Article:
ASA 126th Meeting Denver 1993 October 4-8

4pPA10. Acoustic characterization of chemically altered cortical bone.

Jerry J. Broz

Dept. of Mech. Eng. and The Ctr. for Acoust. Mech. and Mater., Univ. of Colorado, Boulder, CO 80309

Steven J. Simske Alan R. Greenberg

Univ. of Colorado, Boulder, CO 80309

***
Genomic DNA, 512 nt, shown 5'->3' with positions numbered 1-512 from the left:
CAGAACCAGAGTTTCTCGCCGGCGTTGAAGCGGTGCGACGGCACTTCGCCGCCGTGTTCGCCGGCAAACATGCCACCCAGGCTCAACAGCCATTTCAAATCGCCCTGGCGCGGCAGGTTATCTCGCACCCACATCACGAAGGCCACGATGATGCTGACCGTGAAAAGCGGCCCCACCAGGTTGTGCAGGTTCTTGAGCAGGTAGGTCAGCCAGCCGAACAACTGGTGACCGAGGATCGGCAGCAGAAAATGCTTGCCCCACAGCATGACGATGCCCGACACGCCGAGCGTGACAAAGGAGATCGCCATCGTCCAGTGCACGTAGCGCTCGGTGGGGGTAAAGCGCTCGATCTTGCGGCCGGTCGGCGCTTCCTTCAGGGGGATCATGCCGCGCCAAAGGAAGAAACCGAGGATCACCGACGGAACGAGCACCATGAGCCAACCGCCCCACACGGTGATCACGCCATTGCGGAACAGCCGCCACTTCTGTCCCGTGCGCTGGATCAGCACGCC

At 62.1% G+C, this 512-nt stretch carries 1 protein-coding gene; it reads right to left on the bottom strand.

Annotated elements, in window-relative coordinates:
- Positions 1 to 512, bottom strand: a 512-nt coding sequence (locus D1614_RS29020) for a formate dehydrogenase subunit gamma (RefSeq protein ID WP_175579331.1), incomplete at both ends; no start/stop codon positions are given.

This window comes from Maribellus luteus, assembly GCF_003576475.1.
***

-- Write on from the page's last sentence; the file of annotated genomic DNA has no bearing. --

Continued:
A novel combination of microscopic evaluation techniques is utilized to evaluate localized compositional and material properties of bovine femoral cortical bone. Cortical bone sections were selectively demineralized by timed immersion in supersaturated (ethylenedinitrilo)-tetraacetic acid. Optical microscopy of the sections indicated that a collagen layer of varying thickness surrounded a core of mineralized tissue. The treated sections were characterized with a scanning acoustic microscope (SAM) using a 50-MHz transducer. Based on the acoustic signals reflected from both the surface of the collagen layer and the mineralized tissue layer below, the sonic wave velocities and elastic stiffnesses of the mineralized tissue and collagen were 3.65(plus or minus)0.12 km/s and 1.49(plus or minus)0.06 km/s and 27.2(plus or minus)2.5 GPa and 2.95(plus or minus)0.26 GPa, respectively [Broz et al., 12th South. Biomed. Conf., Tulane Univ. (1993)]. Following the acoustic evaluation, microhardness and elemental composition maps were obtained for the sections using a diamond pyramid indenter and a Jeol JXA-8600 Superprobe, respectively. The size and location of the demineralized regions as determined by the microhardness testing and wave dispersive analysis were in good agreement with the acoustic micrograph data. The combination of acoustic, chemical, and mechanical microscopic techniques provides important insights into the site-specific phasic properties of cortical bone.